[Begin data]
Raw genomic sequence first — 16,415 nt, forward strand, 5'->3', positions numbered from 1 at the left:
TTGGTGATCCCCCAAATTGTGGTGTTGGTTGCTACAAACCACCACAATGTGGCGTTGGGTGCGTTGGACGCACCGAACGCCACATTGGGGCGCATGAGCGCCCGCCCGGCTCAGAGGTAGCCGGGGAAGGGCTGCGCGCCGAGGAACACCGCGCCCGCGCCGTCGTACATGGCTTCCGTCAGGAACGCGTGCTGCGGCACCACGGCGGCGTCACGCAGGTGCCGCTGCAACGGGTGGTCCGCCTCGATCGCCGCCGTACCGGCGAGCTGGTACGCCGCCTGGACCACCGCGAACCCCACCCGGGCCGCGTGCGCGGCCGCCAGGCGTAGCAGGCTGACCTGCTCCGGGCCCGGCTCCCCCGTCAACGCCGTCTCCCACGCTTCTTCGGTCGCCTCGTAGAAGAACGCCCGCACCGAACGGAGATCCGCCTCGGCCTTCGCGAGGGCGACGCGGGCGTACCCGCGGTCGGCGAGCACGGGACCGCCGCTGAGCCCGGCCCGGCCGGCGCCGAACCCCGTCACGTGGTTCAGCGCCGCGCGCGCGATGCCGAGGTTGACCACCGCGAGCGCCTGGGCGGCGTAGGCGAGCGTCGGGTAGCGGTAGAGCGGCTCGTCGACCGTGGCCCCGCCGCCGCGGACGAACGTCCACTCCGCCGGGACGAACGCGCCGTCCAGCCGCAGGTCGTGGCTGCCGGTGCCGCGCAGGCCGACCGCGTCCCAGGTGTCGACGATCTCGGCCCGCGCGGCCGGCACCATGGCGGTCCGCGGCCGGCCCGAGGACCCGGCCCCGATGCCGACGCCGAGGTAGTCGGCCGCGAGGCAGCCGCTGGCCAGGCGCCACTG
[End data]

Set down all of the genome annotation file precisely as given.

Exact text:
Raw genomic sequence first — 16,415 nt, forward strand, 5'->3', positions numbered from 1 at the left:
TTGGTGATCCCCCAAATTGTGGTGTTGGTTGCTACAAACCACCACAATGTGGCGTTGGGTGCGTTGGACGCACCGAACGCCACATTGGGGCGCATGAGCGCCCGCCCGGCTCAGAGGTAGCCGGGGAAGGGCTGCGCGCCGAGGAACACCGCGCCCGCGCCGTCGTACATGGCTTCCGTCAGGAACGCGTGCTGCGGCACCACGGCGGCGTCACGCAGGTGCCGCTGCAACGGGTGGTCCGCCTCGATCGCCGCCGTACCGGCGAGCTGGTACGCCGCCTGGACCACCGCGAACCCCACCCGGGCCGCGTGCGCGGCCGCCAGGCGTAGCAGGCTGACCTGCTCCGGGCCCGGCTCCCCCGTCAACGCCGTCTCCCACGCTTCTTCGGTCGCCTCGTAGAAGAACGCCCGCACCGAACGGAGATCCGCCTCGGCCTTCGCGAGGGCGACGCGGGCGTACCCGCGGTCGGCGAGCACGGGACCGCCGCTGAGCCCGGCCCGGCCGGCGCCGAACCCCGTCACGTGGTTCAGCGCCGCGCGCGCGATGCCGAGGTTGACCACCGCGAGCGCCTGGGCGGCGTAGGCGAGCGTCGGGTAGCGGTAGAGCGGCTCGTCGACCGTGGCCCCGCCGCCGCGGACGAACGTCCACTCCGCCGGGACGAACGCGCCGTCCAGCCGCAGGTCGTGGCTGCCGGTGCCGCGCAGGCCGACCGCGTCCCAGGTGTCGACGATCTCGGCCCGCGCGGCCGGCACCATGGCGGTCCGCGGCCGGCCCGAGGACCCGGCCCCGATGCCGACGCCGAGGTAGTCGGCCGCGAGGCAGCCGCTGGCCAGGCGCCACTG